Ban less, tax more

Indifference Merv recently wrote that non-smokers supporting the smoking ban is the equivalent of turkeys voting for Christmas. His argument is simple: whatever the 'negative externalities' associated with second-hand smoke, smokers compensate non-smokers handsomely for the costs they impose on them. In fact, the average non-smoker in the UK is no less than £135 better off each year as a result of taxes on tobacco.

Merv is absolutely right. In fact, his point applies much more widely.

In economics, saying that x generates a negative externality simply means that whenever someone does/produces/consumes x, he pisses off someone else (x could be harming that latter someone physically, or it could simply be that she objects to x on grounds of taste, morality etc). If you are looking to maximise social welfare and your solution to the externality is to ban x, the assumption has to be that the person(s) suffering from the externality are no less that infinitely pissed off.

Economists are often accused of knowing the price of everything and the value of nothing; in actual fact, economists know that nothing has a value of infinity, and there are very few things that society should keep pretending are absolutely invaluable (for example, the right of a citizen to not get murdered). Banning anything for which adequate compensation can be paid to those adversely affected is inefficient, and we would all be better off if we could ban less and tax more (and then perhaps returning the extra money by reducing income or corporation tax).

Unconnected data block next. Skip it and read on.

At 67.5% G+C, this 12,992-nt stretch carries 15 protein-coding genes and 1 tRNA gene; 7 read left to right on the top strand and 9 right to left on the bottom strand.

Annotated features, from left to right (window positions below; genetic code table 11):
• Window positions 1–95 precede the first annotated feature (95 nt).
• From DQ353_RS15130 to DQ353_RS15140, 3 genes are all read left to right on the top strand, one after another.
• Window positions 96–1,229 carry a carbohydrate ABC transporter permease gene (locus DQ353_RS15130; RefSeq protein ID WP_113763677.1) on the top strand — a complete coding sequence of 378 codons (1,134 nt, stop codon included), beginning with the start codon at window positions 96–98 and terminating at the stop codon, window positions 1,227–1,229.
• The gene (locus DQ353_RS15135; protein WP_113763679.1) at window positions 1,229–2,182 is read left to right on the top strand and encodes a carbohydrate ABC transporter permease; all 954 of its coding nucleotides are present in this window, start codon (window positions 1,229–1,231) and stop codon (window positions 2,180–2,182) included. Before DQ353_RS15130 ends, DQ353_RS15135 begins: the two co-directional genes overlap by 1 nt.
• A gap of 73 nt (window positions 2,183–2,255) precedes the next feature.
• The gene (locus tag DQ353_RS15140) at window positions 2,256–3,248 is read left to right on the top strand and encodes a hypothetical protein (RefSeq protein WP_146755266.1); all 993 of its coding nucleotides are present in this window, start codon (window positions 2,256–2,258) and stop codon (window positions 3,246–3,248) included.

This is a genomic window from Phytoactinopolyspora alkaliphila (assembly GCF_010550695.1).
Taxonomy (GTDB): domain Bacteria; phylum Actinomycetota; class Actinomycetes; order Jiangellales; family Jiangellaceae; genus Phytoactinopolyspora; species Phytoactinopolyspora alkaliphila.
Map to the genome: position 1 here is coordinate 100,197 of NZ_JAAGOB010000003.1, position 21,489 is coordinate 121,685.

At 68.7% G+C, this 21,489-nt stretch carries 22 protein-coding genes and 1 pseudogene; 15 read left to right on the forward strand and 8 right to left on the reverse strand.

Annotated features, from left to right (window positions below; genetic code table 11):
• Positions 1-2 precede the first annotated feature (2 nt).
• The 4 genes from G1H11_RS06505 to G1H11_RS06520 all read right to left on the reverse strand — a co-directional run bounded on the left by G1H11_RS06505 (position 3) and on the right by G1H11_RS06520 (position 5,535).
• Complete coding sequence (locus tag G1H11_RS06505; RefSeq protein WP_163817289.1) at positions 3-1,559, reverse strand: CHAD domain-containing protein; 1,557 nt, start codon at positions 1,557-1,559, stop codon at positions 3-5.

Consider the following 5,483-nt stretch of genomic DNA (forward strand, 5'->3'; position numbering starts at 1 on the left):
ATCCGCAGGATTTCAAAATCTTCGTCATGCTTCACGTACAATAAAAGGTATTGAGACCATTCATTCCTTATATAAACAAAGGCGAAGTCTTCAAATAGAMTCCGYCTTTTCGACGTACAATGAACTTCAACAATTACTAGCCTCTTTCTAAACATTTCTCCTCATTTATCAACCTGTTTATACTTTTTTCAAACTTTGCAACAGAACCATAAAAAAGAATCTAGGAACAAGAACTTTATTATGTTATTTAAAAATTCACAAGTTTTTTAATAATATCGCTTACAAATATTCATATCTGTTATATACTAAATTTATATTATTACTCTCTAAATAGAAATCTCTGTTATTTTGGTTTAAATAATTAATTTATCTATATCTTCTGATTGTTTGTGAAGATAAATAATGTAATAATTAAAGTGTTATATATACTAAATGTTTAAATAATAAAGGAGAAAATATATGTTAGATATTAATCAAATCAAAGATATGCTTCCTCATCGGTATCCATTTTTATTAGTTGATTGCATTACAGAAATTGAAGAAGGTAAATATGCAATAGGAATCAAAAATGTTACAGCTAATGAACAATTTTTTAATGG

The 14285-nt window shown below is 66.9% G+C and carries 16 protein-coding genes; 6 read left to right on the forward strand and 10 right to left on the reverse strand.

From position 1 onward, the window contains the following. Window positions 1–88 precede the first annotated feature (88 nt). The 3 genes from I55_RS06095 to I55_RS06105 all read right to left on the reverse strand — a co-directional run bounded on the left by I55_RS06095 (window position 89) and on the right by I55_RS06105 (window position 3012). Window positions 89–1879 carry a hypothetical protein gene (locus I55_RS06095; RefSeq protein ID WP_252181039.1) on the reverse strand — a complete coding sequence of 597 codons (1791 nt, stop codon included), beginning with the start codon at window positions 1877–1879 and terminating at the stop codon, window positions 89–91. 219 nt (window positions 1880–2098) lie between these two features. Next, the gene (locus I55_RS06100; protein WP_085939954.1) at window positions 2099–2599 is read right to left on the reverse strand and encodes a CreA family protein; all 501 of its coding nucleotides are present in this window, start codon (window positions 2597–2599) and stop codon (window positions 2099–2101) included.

Look, for example, at the ban on fox-hunting. Now, a large part of the population believes that 'killing a fox is wrong'. 'Wrong' is a relative statement - and, for most people, fox hunting is near the bottom of the 'wrong' list. What if each dead fox meant 10 children in Africa could be vaccinated against deadly diseases? The fox-hunters would prefer taxation to an outright ban, and so would almost everyone else.

Or think of the (recently reformed) restrictions on pub opening times in England: did anyone in their right mind ever propose that allowing an establishment to operate beyond 11pm would carry a social cost of infinity? What about making large political donations?

No. So, people: let's stop banning 'socially undesirable' stuff, and let's start haggling over the price.

Postscript 1: There are some generic cases where taxation can be no alternative to outright prohibition. One is property crime: how can I possibly compensate you for the £100 I stole from you and be better off myself at the same time? Also, coercion of any type still ought to be illegal (if you could compensate someone for 'forcing' them to do something, how would that be coercion?), as should various behaviours involving minors.

Postscript 2: I have just come back to Athens from here (jealous, anyone?) I'm returning to London and regular blogging in a couple of days, but I thought I would drop by and say hi.

by datacharmer | Monday, September 03, 2007
  , | | Ban less, tax more @bluematterblogtwitter


  1. Anonymous Says:

    Datacharmer good to have you back (though indifference merv was great too)!